We've heard of some couples taking a long time to get pregnant, from the time when they decide to start. We're wondering what we can do to make the process faster.
My wife is a doctor and we spent some time planning pregnancy and making sure we had the best chances. We were surrounded by people who had been trying for a long time with no success and we asked them - in intimate detail - about their health, lifestyles, times and dates of lovemaking, family history, etc. We compiled all the evidence and built a plan. It revolves around capitalising on the correct timing, maximising your health and fertility, and a little bit of technique.
Here's a synopsis:
Get the correct timing
- Stop birth control pill and move onto condoms for a couple of months or until 'real' periods return.
- Track your periods. Use a calendar or spreadsheet (yes, really) to track the first day of your period each month to determine your monthly cycle. Do this for a number of months to be absolutely sure. There are plenty of Fertility Cycle calculators online.
- Calculate your fertile days. Once you have tracked your periods for a few months, you can note your ovulation days - 14 days before your period +/- 2 days. A human ovum (egg) is only around for 24 hours, so you must know what this date is.
- Mark your 'try' days on the calendar. This is really important - if you have any other family commitments or office parties, etc, cancel them as getting pregnant is important to you. We suggest you annotate when the baby would be born if you conceived on each date.
Maximise your health
- Cut out alcohol. There's evidence that it affects fertility, but it also blurs your judgement. Yes, you're more likely to be in the mood for sex after some drinks, but that may also negate the items below.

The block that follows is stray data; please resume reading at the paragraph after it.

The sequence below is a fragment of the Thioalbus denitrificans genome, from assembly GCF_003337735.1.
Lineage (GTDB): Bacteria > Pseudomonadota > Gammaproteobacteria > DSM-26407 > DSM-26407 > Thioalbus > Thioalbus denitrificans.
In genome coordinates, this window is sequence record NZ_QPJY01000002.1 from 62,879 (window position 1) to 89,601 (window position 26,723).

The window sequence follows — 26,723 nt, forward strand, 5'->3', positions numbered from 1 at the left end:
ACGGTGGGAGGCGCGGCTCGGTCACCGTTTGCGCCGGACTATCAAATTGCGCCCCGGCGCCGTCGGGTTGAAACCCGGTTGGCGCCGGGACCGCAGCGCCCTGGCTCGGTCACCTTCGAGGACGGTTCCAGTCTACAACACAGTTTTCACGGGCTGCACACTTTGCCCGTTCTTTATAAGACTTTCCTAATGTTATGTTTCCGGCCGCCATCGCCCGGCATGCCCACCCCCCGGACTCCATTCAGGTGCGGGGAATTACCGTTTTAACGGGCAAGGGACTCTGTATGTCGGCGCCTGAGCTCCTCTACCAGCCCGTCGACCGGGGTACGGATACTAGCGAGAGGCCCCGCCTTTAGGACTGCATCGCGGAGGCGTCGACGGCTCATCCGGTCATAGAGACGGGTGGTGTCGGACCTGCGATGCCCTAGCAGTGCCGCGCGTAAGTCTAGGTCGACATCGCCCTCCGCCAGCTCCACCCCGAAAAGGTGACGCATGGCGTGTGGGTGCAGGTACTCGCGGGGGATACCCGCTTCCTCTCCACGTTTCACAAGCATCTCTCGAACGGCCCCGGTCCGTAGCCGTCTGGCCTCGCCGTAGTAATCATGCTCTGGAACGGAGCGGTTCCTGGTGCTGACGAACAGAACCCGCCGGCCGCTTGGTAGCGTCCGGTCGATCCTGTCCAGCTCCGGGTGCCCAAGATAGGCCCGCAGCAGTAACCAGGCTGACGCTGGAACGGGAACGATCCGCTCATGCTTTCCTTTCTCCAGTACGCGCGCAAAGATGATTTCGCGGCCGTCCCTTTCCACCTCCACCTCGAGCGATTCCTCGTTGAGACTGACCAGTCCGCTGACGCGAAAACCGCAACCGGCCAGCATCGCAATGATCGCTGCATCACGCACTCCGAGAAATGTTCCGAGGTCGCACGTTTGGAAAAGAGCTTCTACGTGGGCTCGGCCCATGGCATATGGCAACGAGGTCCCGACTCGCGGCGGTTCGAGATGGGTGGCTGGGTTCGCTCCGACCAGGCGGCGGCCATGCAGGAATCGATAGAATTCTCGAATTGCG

- Stop smoking. Nicotine and tar both affect fertility and are known to cause birth defects - check the warning on the packet.
- Cut out caffeine. It lowers sperm counts and stops you sleeping.
- Get more sleep. It raises sperm counts and gives you more energy for exercise and lovemaking.
- Get more exercise. Your reproductive organs and hormone-releasing glands need oxygenating for optimal working conditions. The serotonin released after exercise will make you feel better too.
- Eat more healthily. There are many foods which can help fertility and vitality (fruit, fibre-rich foods, fish) and those that can mess it up (high-fat, high-sugar, processed food, fast food).
- Zinc supplements. Men should take daily Zinc supplements to improve the sperm quality.
- Folic Acid. Women should take Folic Acid daily supplements to prevent birth defects. This should be taken from 3 months before conception and up until 3 months after. 'Pregnancy health' supplements are also worth considering as they contain Iron and other essential vitamins which may not be in your diet.
- Best time to make love. Hormones and fertility are highest in the mornings, but this is no good if you have to run off to work. Waking up an hour early in order to make love shouldn't be a problem for most people.
- Stay fresh. If you have a shower when you come home from work, then you can make love at any point after that without anyone worrying about the dirt of the work day.
- Position doesn't matter that much, but is vital that after ejaculation, the woman remains laying down with her legs and pelvis raised - use a pillow under the buttocks, knees in the air. This is to give the best opportunity for the sperm to reach the cervix, inside which they can survive for longer. Standing up within half an hour of lovemaking risks that gravity will cause everything to leak back out.